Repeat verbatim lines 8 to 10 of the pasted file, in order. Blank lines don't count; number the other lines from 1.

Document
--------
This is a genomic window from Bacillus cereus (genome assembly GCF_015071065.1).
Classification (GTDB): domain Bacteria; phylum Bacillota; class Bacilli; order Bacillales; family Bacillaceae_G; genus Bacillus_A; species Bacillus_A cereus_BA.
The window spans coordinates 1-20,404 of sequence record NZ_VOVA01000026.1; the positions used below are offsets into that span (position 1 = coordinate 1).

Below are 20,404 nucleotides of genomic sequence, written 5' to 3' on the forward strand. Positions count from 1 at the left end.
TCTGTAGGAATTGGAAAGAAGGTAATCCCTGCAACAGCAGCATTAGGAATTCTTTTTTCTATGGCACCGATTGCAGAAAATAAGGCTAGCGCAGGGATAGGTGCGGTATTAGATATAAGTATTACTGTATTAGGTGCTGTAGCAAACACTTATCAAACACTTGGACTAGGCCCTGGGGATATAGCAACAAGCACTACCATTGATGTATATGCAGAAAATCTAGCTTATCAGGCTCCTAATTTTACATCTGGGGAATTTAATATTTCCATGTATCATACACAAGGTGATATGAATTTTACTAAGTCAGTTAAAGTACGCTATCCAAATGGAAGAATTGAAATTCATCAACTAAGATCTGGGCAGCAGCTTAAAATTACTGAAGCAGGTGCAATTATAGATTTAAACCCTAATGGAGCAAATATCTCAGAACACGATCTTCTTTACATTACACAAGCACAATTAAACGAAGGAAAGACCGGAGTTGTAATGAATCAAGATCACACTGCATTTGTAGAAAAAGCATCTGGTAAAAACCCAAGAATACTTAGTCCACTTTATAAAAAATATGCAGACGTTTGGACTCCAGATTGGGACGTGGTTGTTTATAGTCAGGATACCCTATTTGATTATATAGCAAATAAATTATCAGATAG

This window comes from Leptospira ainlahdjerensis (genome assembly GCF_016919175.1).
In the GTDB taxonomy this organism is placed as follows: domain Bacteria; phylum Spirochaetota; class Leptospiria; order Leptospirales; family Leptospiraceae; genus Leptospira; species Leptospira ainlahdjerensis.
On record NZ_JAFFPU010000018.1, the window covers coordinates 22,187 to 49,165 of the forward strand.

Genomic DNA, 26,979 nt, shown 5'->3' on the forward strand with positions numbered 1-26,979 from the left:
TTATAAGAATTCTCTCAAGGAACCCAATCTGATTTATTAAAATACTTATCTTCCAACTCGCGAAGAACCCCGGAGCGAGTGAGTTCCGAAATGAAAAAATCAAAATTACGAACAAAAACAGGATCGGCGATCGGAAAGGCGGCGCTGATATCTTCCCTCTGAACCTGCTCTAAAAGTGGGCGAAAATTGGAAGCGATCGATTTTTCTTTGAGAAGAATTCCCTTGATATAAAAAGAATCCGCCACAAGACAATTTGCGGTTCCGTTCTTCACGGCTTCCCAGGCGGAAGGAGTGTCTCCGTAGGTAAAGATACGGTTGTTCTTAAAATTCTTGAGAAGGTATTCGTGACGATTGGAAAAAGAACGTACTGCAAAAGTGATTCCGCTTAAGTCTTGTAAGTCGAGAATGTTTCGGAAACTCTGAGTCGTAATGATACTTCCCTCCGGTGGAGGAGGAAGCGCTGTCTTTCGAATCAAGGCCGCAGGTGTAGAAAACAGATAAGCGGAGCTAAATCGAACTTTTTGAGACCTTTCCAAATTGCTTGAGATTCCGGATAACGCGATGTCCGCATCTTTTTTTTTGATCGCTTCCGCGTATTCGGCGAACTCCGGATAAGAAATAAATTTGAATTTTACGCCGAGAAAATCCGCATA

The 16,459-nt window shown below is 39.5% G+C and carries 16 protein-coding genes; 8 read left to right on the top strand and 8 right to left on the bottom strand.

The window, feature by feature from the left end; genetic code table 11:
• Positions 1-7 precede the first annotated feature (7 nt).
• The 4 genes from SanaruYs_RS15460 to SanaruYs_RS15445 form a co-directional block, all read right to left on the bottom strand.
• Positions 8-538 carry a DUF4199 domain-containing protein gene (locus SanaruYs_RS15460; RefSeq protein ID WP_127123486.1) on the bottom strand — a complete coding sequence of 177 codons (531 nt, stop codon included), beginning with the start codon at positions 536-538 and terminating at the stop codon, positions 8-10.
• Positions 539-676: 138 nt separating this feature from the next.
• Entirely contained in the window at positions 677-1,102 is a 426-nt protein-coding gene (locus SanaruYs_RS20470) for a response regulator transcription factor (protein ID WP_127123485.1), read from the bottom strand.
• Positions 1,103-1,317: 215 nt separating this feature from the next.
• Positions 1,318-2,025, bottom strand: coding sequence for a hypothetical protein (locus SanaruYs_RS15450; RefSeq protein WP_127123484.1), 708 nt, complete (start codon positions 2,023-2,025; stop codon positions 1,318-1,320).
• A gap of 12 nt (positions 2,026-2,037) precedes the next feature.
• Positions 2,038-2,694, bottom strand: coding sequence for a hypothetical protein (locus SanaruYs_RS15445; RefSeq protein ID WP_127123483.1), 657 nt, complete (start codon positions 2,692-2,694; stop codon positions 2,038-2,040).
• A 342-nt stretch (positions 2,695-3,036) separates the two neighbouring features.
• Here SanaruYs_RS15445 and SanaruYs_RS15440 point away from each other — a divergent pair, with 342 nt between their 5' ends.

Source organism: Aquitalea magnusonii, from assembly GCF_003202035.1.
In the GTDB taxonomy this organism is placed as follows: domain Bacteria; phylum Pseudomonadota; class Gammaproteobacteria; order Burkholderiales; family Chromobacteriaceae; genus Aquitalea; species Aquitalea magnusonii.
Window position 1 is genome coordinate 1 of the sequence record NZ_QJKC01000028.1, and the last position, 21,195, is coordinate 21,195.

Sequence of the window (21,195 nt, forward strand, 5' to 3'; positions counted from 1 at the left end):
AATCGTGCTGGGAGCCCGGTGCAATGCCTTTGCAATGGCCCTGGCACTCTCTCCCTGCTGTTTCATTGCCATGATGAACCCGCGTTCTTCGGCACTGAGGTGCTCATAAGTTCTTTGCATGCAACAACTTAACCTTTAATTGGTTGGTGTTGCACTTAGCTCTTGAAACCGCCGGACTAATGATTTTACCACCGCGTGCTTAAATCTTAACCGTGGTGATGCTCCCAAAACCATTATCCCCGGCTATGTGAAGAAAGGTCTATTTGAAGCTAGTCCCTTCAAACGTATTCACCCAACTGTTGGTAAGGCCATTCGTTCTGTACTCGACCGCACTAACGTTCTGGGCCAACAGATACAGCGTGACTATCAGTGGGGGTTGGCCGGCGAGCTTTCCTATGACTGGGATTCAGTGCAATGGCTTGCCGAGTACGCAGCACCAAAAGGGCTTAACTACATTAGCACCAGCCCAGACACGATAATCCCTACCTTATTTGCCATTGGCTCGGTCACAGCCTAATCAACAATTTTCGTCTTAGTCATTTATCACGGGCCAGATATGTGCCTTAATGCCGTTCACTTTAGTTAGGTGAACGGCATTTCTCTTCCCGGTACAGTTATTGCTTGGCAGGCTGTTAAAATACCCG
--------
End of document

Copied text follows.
On record NZ_JAFFPU010000018.1, the window covers coordinates 22,187 to 49,165 of the forward strand.

Genomic DNA, 26,979 nt, shown 5'->3' on the forward strand with positions numbered 1-26,979 from the left:
TTATAAGAATTCTCTCAAGGAACCCAATCTGATTTATTAAAATACTTATCTTCCAACTCGCGAAGAACCCCGGAGCGAGTGAGTTCCGAAATGAAAAAATCAAAATTACGAACAAAAACAGGATCGGCGATCGGAAAGGCGGCGCTGATATCTTCCCTCTGAACCTGCTCTAAAAGTGGGCGAAAATTGGAAGCGATCGATTTTTCTTTGAGAAGAATTCCCTTGATATAAAAAGAATCCGCCACAAGACAATTTGCGGTTCCGTTCTTCACGGCTTCCCAGGCGGAAGGAGTGTCTCCGTAGGTAAAGATACGGTTGTTCTTAAAATTCTTGAGAAGGTATTCGTGACGATTGGAAAAAGAACGTACTGCAAAAGTGATTCCGCTTAAGTCTTGTAAGTCGAGAATGTTTCGGAAACTCTGAGTCGTAATGATACTTCCCTCCGGTGGAGGAGGAAGCGCTGTCTTTCGAATCAAGGCCGCAGGTGTAGAAAACAGATAAGCGGAGCTAAATCGAACTTTTTGAGACCTTTCCAAATTGCTTGAGATTCCGGATAACGCGATGTCCGCATCTTTTTTTTTGATCGCTTCCGCGTATTCGGCGAACTCCGGATAAGAAATAAATTTGAATTTTACGCCGAGAAAATCCGCATA